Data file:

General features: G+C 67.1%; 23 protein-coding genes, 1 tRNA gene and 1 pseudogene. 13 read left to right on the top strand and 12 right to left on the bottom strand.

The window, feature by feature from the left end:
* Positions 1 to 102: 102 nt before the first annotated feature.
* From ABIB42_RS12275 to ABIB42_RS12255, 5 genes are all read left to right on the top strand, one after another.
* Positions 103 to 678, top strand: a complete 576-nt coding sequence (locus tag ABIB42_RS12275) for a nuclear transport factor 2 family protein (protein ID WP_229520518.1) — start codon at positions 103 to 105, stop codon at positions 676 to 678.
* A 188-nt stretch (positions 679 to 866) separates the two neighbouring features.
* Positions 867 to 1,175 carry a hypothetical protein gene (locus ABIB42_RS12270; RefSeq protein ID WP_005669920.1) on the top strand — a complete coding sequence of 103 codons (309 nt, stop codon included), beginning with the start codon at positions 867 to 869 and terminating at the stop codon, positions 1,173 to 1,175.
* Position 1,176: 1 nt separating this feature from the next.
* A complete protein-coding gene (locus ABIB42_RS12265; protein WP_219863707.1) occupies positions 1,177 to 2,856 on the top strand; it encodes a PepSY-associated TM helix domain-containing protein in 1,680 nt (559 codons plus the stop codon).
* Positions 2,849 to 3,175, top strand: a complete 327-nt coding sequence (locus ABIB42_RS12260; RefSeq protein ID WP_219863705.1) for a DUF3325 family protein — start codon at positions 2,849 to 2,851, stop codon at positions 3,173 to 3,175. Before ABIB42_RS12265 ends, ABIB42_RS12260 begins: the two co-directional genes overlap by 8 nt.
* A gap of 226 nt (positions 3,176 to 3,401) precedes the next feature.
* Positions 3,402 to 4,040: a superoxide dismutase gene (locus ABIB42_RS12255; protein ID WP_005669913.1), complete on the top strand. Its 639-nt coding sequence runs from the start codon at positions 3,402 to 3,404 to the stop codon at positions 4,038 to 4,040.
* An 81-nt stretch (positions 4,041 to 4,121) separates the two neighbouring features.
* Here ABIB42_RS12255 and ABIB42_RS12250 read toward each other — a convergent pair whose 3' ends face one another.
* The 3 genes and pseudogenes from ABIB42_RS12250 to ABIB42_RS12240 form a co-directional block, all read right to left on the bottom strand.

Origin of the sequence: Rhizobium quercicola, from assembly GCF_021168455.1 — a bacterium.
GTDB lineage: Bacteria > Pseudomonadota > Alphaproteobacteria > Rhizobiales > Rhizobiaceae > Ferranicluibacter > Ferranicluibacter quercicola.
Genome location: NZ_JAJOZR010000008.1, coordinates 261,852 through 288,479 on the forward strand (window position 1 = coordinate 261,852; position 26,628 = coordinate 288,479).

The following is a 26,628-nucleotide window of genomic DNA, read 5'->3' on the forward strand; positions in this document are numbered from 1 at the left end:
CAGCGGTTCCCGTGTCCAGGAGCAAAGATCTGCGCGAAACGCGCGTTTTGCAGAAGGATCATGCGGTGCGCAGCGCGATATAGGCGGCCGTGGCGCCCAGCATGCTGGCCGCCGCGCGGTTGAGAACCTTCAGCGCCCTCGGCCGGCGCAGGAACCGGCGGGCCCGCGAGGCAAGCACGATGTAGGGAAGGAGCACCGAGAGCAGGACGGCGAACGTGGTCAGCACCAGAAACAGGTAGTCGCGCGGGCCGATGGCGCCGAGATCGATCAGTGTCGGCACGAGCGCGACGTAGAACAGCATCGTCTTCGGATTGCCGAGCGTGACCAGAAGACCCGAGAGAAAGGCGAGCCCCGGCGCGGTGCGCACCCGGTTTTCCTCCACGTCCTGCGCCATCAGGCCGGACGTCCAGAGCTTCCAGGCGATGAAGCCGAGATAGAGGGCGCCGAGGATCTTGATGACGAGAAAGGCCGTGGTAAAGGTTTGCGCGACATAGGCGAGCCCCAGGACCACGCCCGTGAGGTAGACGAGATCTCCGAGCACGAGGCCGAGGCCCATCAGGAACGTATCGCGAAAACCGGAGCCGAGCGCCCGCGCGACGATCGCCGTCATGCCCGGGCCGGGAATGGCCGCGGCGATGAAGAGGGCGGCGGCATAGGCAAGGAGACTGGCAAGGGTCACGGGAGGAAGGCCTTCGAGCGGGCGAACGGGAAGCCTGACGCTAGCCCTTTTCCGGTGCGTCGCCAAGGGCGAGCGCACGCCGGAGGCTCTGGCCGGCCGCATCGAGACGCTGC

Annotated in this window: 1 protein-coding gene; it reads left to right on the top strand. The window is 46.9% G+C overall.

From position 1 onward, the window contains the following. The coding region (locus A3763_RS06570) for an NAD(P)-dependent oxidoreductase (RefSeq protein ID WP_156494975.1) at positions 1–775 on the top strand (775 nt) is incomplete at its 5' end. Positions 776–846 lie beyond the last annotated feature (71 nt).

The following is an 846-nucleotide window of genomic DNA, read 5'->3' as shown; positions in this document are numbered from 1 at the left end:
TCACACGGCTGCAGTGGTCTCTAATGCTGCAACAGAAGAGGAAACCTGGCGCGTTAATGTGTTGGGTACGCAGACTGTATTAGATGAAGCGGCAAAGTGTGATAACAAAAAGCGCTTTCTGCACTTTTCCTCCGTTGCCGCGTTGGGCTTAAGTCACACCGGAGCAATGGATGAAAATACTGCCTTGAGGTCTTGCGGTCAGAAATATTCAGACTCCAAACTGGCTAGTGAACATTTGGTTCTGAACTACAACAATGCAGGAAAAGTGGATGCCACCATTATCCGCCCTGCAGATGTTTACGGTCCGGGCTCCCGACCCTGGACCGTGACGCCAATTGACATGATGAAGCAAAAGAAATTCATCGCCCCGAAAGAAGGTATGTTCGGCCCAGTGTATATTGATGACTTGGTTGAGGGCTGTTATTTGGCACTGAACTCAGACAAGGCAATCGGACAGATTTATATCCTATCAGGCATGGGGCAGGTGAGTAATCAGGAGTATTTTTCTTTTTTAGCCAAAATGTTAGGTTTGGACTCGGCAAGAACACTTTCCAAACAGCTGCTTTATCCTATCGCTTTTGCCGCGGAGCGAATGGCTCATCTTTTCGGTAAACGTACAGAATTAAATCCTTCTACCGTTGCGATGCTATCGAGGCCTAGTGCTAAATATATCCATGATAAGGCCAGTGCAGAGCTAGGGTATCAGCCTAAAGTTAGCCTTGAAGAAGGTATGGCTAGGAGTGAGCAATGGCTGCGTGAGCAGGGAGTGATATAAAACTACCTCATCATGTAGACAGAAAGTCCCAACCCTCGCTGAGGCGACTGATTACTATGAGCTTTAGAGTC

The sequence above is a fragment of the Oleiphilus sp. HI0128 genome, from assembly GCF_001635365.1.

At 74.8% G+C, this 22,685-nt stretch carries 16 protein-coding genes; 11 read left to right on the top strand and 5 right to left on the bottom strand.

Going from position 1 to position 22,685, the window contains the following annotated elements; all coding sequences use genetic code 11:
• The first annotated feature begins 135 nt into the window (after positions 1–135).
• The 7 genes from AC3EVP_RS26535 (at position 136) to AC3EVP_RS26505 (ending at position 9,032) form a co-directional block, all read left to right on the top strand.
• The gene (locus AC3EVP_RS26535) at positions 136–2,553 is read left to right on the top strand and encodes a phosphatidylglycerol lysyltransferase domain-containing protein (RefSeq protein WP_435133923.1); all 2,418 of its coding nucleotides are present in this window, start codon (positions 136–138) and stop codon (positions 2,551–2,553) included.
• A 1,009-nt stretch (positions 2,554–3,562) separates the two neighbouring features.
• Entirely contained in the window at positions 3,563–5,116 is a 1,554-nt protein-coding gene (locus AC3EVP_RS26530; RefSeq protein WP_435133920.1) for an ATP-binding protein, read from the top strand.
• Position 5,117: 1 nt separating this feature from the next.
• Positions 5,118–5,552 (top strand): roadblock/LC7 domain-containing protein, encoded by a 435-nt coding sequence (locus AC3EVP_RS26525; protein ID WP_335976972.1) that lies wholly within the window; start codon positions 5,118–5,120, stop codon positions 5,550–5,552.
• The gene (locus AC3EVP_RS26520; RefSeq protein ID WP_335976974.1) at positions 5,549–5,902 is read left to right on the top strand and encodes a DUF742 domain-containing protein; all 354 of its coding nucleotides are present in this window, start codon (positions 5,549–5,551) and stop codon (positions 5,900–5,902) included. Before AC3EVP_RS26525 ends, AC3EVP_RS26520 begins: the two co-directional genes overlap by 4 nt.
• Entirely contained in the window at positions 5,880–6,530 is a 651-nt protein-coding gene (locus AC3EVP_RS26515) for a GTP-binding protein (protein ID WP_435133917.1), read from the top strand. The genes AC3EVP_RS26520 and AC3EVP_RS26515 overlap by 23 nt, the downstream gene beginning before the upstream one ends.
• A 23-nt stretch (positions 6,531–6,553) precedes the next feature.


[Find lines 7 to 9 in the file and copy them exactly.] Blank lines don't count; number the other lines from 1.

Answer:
* Positions 867 to 1,175 carry a hypothetical protein gene (locus ABIB42_RS12270; RefSeq protein ID WP_005669920.1) on the top strand — a complete coding sequence of 103 codons (309 nt, stop codon included), beginning with the start codon at positions 867 to 869 and terminating at the stop codon, positions 1,173 to 1,175.
* Position 1,176: 1 nt separating this feature from the next.
* A complete protein-coding gene (locus ABIB42_RS12265; protein WP_219863707.1) occupies positions 1,177 to 2,856 on the top strand; it encodes a PepSY-associated TM helix domain-containing protein in 1,680 nt (559 codons plus the stop codon).